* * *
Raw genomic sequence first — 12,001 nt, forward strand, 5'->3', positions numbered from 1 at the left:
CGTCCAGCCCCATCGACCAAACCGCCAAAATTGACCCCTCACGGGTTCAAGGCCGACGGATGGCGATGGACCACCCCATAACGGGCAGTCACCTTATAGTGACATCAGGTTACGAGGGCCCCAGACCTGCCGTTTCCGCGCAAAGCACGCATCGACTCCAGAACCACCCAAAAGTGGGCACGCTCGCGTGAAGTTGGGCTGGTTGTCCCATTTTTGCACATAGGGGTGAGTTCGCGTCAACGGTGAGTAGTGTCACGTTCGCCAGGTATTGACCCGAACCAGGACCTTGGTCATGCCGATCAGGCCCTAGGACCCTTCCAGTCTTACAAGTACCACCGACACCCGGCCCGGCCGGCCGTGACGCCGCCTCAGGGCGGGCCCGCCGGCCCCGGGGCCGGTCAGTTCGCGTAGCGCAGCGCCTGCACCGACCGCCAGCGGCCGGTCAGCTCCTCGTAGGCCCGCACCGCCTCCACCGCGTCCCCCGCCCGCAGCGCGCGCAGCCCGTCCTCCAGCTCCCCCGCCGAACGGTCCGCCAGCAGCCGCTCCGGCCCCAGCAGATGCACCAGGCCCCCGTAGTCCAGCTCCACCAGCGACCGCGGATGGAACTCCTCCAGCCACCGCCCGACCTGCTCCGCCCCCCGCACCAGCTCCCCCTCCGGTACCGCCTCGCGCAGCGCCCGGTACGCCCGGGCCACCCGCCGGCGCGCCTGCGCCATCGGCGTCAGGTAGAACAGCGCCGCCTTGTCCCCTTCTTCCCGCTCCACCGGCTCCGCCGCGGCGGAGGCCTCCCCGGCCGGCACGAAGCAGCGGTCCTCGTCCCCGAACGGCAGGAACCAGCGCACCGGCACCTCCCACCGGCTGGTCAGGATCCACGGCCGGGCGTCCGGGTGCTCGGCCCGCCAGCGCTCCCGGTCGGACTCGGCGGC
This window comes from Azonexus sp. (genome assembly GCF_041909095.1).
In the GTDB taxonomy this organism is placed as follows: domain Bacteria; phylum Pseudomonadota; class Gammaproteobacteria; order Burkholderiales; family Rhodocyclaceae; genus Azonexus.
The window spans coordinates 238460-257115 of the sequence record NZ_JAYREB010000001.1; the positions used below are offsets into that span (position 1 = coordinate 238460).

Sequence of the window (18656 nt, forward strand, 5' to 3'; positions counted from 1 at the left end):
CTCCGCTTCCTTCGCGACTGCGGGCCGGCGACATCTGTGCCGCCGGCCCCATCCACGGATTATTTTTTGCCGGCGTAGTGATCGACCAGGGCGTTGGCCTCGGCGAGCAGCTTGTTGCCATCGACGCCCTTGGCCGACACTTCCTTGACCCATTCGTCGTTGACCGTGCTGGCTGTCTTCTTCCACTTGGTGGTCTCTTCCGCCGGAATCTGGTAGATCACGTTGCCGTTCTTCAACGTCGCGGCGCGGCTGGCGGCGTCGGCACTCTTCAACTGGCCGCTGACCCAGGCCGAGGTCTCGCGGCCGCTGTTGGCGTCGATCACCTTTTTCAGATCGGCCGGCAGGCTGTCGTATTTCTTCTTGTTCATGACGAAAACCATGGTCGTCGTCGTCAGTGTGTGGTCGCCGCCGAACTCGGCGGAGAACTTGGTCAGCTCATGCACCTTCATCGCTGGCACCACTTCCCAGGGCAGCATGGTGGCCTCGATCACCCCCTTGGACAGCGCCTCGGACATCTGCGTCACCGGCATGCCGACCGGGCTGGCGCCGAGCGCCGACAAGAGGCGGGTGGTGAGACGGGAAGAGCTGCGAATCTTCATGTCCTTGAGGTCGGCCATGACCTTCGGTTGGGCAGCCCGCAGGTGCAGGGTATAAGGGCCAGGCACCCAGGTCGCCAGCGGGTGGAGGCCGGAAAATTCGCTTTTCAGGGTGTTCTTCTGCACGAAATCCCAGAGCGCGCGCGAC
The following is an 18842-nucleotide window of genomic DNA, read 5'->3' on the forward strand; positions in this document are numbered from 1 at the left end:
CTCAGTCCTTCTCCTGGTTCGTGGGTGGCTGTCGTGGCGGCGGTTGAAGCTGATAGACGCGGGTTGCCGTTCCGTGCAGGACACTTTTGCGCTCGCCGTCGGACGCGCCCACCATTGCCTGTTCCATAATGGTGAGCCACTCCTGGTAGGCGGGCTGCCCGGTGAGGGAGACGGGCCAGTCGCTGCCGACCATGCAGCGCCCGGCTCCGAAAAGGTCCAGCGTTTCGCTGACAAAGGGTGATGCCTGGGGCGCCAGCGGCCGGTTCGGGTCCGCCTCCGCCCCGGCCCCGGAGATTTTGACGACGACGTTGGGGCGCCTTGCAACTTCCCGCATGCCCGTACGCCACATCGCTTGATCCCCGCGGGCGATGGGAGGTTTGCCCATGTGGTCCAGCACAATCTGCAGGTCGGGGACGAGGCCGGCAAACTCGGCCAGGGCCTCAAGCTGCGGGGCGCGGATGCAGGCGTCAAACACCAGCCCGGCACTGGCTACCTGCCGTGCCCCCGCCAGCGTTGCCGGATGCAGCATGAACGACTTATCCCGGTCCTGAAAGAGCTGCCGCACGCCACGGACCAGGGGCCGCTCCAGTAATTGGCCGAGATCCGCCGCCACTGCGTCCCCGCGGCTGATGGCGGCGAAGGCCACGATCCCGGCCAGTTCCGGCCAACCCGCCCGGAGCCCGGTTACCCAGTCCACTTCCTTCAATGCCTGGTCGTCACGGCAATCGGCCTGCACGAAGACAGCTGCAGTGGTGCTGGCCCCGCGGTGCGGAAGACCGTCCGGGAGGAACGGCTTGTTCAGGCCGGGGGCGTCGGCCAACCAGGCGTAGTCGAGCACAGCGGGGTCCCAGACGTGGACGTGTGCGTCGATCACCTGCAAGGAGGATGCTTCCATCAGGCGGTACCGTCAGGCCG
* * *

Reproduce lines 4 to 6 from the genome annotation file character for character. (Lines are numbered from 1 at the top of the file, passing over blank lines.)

In the GTDB taxonomy this organism is placed as follows: domain Bacteria; phylum Pseudomonadota; class Gammaproteobacteria; order Burkholderiales; family Rhodocyclaceae; genus Azonexus.
The window spans coordinates 238460-257115 of the sequence record NZ_JAYREB010000001.1; the positions used below are offsets into that span (position 1 = coordinate 238460).

Sequence of the window (18656 nt, forward strand, 5' to 3'; positions counted from 1 at the left end):